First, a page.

Favouring younger, deprived communities with funding serves neither of the core principles of the NHS, writes Sheena Asthana.

Andrew Lansley’s announcement that areas with a high proportion of older people but little deprivation should no longer be “penalised” with respect to NHS funding has been met with predictable outrage.

Deprived urban and declining industrial areas have the highest mortality and morbidity rates – in standardised terms. But it does not necessarily follow that their need for healthcare is greatest. Measures such as standardised mortality rates intentionally design out the effects of age to reveal the effects of other factors on health, such as deprivation. This is an excellent way of highlighting areas that suffer from the worst health inequalities. However, standardised mortality rates are poorly equipped to identify areas that have the highest crude burdens of illness.

For most conditions (mental health excluded), age is a far more significant determinant of morbidity and mortality than deprivation. Because more affluent areas tend to have older demographic profiles, those with the highest standardised mortality rates tend to have the lowest crude rates of illness – and vice versa. In this respect, the health secretary is correct. The health communities grappling with some of the highest burdens of chronic illness and disability serve ageing, more affluent areas.

But is Mr Lansley correct in proposing such areas should receive the highest NHS allocations? It depends on whether you believe the goal of the NHS is to promote equal opportunity of access for equal needs (horizontal equity) or to promote an equal opportunity to be healthy (vertical equity).

Many health economists favour the latter. Yet health maximisation is inherently ageist. The “fair innings argument” proposes that younger patients are a higher priority, because older patients are considered to have received their entitlement of healthcare. This overlooks the fact that most people do not need or receive that much healthcare until they reach their seventies.

The more “ethical” objective of achieving health equity has also been used to justify shifting resources to deprived areas. However, it is important to ask what the NHS can realistically do to reduce the gap in outcomes.

The factors giving rise to inequalities are well known. Some lend themselves to preventive interventions, but most have less to do with delivery and distribution of healthcare than to policies resulting in socio-economic polarisation. Focusing on the role of the NHS draws attention away from these socio-structural determinants of health and is unlikely to promote greater health equity.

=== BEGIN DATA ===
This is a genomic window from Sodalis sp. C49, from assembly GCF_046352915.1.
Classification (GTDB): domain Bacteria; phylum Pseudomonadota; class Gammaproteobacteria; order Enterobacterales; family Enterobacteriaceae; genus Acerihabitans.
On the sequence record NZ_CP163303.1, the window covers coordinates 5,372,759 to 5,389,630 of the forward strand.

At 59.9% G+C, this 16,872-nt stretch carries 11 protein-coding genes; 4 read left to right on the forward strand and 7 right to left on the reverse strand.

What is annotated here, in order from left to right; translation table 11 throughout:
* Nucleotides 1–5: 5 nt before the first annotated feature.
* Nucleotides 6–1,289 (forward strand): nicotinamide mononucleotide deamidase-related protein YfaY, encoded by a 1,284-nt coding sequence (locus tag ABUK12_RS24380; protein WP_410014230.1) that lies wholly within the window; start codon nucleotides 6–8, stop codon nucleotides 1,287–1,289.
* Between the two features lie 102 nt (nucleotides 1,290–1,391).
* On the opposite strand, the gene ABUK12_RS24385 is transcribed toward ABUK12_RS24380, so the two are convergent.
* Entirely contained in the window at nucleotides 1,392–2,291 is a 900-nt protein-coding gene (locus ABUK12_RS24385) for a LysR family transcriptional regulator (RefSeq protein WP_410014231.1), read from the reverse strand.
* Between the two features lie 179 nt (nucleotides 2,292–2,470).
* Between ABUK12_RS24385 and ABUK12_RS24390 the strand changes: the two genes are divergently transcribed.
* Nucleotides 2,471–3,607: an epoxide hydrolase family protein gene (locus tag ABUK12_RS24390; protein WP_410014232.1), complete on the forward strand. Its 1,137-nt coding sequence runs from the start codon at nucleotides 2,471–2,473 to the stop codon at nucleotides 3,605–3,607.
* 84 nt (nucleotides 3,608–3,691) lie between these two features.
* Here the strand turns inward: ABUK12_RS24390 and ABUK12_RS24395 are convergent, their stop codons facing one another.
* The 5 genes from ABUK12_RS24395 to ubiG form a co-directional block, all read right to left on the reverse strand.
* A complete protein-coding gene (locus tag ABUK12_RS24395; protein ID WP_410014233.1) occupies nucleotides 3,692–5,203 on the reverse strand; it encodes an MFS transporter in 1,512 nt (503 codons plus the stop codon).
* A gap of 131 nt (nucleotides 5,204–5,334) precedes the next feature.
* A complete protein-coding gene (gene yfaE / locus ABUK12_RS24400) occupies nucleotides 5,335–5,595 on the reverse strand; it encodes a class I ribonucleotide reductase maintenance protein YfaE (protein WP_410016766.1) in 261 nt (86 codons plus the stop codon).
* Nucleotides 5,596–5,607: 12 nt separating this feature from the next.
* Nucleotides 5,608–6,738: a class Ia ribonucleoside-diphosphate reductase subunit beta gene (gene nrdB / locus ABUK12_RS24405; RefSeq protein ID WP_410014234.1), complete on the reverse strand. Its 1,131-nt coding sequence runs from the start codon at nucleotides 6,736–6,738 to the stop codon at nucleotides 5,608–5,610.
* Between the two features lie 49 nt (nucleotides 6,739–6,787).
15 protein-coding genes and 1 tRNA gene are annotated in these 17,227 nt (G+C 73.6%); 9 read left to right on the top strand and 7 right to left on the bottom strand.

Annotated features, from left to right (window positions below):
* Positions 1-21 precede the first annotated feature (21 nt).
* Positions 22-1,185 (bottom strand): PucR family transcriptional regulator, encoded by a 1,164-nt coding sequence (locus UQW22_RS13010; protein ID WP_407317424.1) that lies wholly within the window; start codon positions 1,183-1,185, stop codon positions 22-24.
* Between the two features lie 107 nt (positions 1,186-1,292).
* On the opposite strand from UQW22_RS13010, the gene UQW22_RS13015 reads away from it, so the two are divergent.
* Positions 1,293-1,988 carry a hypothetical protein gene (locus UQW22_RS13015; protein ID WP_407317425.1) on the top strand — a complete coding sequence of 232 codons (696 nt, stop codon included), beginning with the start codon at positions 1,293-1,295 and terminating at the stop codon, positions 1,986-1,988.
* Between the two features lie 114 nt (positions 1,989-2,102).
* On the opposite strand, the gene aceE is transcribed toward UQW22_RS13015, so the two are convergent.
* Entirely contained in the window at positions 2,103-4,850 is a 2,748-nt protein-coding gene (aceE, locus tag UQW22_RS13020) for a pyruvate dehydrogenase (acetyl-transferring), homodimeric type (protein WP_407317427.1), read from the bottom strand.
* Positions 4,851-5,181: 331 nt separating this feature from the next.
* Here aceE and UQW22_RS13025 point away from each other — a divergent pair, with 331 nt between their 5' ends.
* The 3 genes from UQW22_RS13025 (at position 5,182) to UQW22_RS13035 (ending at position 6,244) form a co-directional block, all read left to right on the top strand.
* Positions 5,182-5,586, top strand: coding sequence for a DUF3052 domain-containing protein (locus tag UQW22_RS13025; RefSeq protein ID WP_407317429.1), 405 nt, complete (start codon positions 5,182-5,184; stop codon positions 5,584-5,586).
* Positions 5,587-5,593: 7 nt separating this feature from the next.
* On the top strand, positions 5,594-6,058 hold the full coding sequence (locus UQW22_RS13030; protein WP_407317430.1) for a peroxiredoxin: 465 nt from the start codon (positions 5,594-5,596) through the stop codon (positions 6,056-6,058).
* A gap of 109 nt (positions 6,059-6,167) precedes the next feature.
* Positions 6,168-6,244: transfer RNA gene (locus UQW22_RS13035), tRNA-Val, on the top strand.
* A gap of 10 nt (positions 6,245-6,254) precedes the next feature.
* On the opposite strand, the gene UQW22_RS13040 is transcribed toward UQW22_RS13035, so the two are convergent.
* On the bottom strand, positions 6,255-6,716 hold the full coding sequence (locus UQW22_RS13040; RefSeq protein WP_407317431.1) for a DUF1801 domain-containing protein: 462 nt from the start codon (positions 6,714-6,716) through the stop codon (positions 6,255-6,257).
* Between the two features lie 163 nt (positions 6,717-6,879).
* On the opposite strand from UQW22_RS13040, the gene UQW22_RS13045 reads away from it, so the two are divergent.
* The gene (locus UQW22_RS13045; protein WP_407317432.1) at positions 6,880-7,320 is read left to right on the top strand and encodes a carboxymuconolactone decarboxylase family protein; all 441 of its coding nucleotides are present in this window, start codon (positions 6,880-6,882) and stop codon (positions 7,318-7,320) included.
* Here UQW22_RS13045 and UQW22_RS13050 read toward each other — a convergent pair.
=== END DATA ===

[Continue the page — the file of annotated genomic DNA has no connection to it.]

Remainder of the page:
The health secretary has also been accused of trying to shift resources into Tory areas. This will inevitably be the case. However, flaws in previous NHS allocations mean Mr Lansley can justly claim to be attempting to redress gross inequity.

From 2002-09, there was a shift in resources towards deprived populations – mainly because health needs associated with age were effectively cancelled out by deprivation. This was acknowledged with the introduction of the combining age-related and additional needs formula.

If implemented – without adjustment – CARAN would have redistributed revenue income away from the most deprived PCTs. But it did not, because of an inequalities element set (by ministers) at 15 per cent of overall allocations.

Huge variations in funding remain. Dorset, the area with the highest percentage of the population aged 75-plus, has an all-cause standardised mortality rate of 84.5. In crude terms, its mortality rate is 1,159 per 100,000 people and 2.49 per cent of the population are on the cancer register. For each cancer patient, the PCT spent £4,075 last year. Its overall per capita NHS allocation is £1,560.50.

Only 3.4 per cent of Tower Hamlets’ population is over 75. Reflecting the area’s high level of deprivation, standardised mortality is 109.7. Yet crude mortality is only 441 per 100,000 and cancer registrations 0.77 per cent. Cancer spending per patient is £13,087 and per capita allocation NHS £2,084.35.

This is symptomatic of a pattern in which young, deprived populations with lower crude rates of illness and death receive and spend significantly higher NHS allocations than their older, more affluent counterparts.

This does not promote equal access for equal needs, nor the goal of health equity.

Confusion over standardised and crude rates and a willingness to treat as morally defensible the belief that some are more deserving of healthcare than others, we seem to come up with an approach to funding which serves neither of the core principles of the NHS.